Alec and the Canadian Flag Debate

Before 1965, Canada did not have a national flag. In 1964, Prime Minister Lester B. Pearson introduced a government resolution for the adoption of a new Canada flag in time for the centennial celebrations of 1967.

The government began with its own design proposal, of three maple leaves with a blue stripe down each side, but submissions also flooded in. At least five years prior, Jackson had also taken the initiative to create up to 28 of his own designs for the new flag for his own interest.

In June 1964, O.J. Firestone discovered one of these at Jackson’s home in Ottawa, consisting of three natural-looking maple leaves and two wavy blue bars in watercolour on paper. Evident from his use of the back to scribble down phone numbers for five years, Jackson had not seriously considered it as a design to submit.

Before 1965, Canada did not have a national flag. In 1964, Prime Minister Lester B. Pearson introduced a government resolution for the adoption of a new Canada flag in time for the centennial celebrations of 1967.

The government began with its own design proposal, of three maple leaves with a blue stripe down each side, but submissions also flooded in. At least five years prior, Jackson had also taken the initiative to create up to 28 of his own designs for the new flag for his own interest.

In June 1964, O.J. Firestone discovered one of these at Jackson’s home in Ottawa, consisting of three natural-looking maple leaves and two wavy blue bars in watercolour on paper. Evident from his use of the back to scribble down phone numbers for five years, Jackson had not seriously considered it as a design to submit.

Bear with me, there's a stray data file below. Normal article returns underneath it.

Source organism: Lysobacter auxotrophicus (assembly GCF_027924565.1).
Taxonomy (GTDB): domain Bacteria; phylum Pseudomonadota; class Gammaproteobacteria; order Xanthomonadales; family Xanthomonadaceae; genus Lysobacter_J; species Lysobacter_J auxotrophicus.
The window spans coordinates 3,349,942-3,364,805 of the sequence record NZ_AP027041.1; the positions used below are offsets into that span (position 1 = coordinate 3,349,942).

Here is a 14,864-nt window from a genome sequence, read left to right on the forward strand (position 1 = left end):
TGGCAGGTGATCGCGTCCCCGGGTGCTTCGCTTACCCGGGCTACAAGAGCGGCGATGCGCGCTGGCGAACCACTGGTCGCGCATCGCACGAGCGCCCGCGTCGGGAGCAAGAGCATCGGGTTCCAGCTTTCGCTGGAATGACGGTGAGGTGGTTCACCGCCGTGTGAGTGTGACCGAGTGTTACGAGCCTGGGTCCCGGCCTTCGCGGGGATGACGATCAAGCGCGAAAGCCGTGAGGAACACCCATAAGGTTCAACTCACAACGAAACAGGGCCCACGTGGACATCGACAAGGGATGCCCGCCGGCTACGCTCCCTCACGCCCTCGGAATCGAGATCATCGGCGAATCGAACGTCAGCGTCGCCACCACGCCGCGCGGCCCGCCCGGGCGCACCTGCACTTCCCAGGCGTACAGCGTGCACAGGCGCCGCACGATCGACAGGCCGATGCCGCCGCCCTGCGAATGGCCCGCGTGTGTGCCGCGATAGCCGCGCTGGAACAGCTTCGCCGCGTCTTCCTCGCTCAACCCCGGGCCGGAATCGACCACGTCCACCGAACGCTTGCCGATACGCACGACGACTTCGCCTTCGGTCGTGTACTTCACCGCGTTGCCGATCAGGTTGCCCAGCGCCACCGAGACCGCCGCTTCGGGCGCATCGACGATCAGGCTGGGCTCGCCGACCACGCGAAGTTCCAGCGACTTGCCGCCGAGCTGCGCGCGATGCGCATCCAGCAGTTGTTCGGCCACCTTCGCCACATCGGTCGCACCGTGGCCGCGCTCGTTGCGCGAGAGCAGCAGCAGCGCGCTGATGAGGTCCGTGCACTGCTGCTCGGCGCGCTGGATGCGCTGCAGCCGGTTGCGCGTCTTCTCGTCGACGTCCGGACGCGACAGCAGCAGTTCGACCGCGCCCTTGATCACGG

Although he was patriotic, he had a distain for politics and bureaucracy. Only after a lengthy discussion, did Firestone managed to convince the artist to allow him to submit it directly to Maurice Lamontagne, the Secretary of State with whom he was acquainted. Jackson reluctantly agreed,19 and Lamontagne brought it directly to Pearson. Jackson ended up involved in the nine-month long process in 1964, serving as one of twelve expert witnesses called to review the submissions.

The committee seriously considered Jackson’s design, and the press called him “Canada’s Betsy Ross.” In the end, however, another design prevailed. The familiar red maple leaf bracketed by two red bars, conceptualized by Dr. George Stanley, Dean of Arts at the Royal Military College, and John Matheson, a Member of Parliament, and designed by Jacques St-Cyr, first flew on February 15, 1965. Jackson voiced his disapproval of the final design saying that the leaf looked as though it was “cut out of leather and a paralyzed maple leaf is not a maple leaf at all.”20

19. O. J. Firestone, The Other A. Y. Jackson, Toronto, The Canadian Publishers, 1979, p. 109.

20. O. J. Firestone, The Other A. Y. Jackson, Toronto, The Canadian Publishers, 1979, p. 117.